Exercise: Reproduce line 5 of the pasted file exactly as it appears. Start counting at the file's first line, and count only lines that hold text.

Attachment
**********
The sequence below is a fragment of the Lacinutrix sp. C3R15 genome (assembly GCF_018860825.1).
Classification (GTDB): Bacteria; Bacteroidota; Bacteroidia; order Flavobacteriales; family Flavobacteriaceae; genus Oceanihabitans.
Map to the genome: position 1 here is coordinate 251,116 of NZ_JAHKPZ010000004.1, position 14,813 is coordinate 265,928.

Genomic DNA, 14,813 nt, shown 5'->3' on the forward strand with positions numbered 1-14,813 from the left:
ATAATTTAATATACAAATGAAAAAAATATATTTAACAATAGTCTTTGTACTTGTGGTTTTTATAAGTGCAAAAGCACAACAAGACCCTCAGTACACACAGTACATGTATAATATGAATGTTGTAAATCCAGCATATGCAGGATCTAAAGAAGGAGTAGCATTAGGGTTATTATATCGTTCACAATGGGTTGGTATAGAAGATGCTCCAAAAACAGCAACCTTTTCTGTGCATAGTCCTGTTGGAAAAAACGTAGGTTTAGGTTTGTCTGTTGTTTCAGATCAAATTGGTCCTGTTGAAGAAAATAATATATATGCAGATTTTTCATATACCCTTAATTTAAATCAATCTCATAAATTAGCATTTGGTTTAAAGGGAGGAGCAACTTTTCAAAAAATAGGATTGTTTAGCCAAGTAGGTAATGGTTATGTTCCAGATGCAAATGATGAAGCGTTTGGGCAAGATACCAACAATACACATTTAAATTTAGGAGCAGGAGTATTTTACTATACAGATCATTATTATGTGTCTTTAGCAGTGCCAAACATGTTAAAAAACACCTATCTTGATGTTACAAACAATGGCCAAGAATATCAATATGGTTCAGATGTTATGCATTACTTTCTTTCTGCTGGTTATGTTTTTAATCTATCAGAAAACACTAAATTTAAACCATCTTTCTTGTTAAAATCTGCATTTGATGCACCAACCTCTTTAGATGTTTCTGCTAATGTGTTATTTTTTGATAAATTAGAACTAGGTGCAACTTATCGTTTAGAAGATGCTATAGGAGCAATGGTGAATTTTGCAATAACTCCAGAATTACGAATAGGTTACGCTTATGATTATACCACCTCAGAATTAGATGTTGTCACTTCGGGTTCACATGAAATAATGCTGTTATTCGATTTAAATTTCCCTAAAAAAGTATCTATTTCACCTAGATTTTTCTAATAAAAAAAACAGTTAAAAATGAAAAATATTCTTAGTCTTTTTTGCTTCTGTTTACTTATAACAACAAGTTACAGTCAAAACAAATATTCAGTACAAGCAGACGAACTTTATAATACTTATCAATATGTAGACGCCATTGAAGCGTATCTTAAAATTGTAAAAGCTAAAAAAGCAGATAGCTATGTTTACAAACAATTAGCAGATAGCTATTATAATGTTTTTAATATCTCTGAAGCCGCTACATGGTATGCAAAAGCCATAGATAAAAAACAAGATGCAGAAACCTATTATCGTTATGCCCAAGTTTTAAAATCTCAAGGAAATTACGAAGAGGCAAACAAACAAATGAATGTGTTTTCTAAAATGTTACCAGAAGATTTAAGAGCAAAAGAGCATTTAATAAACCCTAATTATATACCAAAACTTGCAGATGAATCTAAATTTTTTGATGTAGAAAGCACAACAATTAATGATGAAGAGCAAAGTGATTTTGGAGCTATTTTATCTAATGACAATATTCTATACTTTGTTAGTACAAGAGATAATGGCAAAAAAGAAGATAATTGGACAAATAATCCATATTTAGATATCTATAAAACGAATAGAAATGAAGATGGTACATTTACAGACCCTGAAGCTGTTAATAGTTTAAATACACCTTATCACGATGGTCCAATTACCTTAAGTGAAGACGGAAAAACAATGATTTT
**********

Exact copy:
ATAATTTAATATACAAATGAAAAAAATATATTTAACAATAGTCTTTGTACTTGTGGTTTTTATAAGTGCAAAAGCACAACAAGACCCTCAGTACACACAGTACATGTATAATATGAATGTTGTAAATCCAGCATATGCAGGATCTAAAGAAGGAGTAGCATTAGGGTTATTATATCGTTCACAATGGGTTGGTATAGAAGATGCTCCAAAAACAGCAACCTTTTCTGTGCATAGTCCTGTTGGAAAAAACGTAGGTTTAGGTTTGTCTGTTGTTTCAGATCAAATTGGTCCTGTTGAAGAAAATAATATATATGCAGATTTTTCATATACCCTTAATTTAAATCAATCTCATAAATTAGCATTTGGTTTAAAGGGAGGAGCAACTTTTCAAAAAATAGGATTGTTTAGCCAAGTAGGTAATGGTTATGTTCCAGATGCAAATGATGAAGCGTTTGGGCAAGATACCAACAATACACATTTAAATTTAGGAGCAGGAGTATTTTACTATACAGATCATTATTATGTGTCTTTAGCAGTGCCAAACATGTTAAAAAACACCTATCTTGATGTTACAAACAATGGCCAAGAATATCAATATGGTTCAGATGTTATGCATTACTTTCTTTCTGCTGGTTATGTTTTTAATCTATCAGAAAACACTAAATTTAAACCATCTTTCTTGTTAAAATCTGCATTTGATGCACCAACCTCTTTAGATGTTTCTGCTAATGTGTTATTTTTTGATAAATTAGAACTAGGTGCAACTTATCGTTTAGAAGATGCTATAGGAGCAATGGTGAATTTTGCAATAACTCCAGAATTACGAATAGGTTACGCTTATGATTATACCACCTCAGAATTAGATGTTGTCACTTCGGGTTCACATGAAATAATGCTGTTATTCGATTTAAATTTCCCTAAAAAAGTATCTATTTCACCTAGATTTTTCTAATAAAAAAAACAGTTAAAAATGAAAAATATTCTTAGTCTTTTTTGCTTCTGTTTACTTATAACAACAAGTTACAGTCAAAACAAATATTCAGTACAAGCAGACGAACTTTATAATACTTATCAATATGTAGACGCCATTGAAGCGTATCTTAAAATTGTAAAAGCTAAAAAAGCAGATAGCTATGTTTACAAACAATTAGCAGATAGCTATTATAATGTTTTTAATATCTCTGAAGCCGCTACATGGTATGCAAAAGCCATAGATAAAAAACAAGATGCAGAAACCTATTATCGTTATGCCCAAGTTTTAAAATCTCAAGGAAATTACGAAGAGGCAAACAAACAAATGAATGTGTTTTCTAAAATGTTACCAGAAGATTTAAGAGCAAAAGAGCATTTAATAAACCCTAATTATATACCAAAACTTGCAGATGAATCTAAATTTTTTGATGTAGAAAGCACAACAATTAATGATGAAGAGCAAAGTGATTTTGGAGCTATTTTATCTAATGACAATATTCTATACTTTGTTAGTACAAGAGATAATGGCAAAAAAGAAGATAATTGGACAAATAATCCATATTTAGATATCTATAAAACGAATAGAAATGAAGATGGTACATTTACAGACCCTGAAGCTGTTAATAGTTTAAATACACCTTATCACGATGGTCCAATTACCTTAAGTGAAGACGGAAAAACAATGATTTT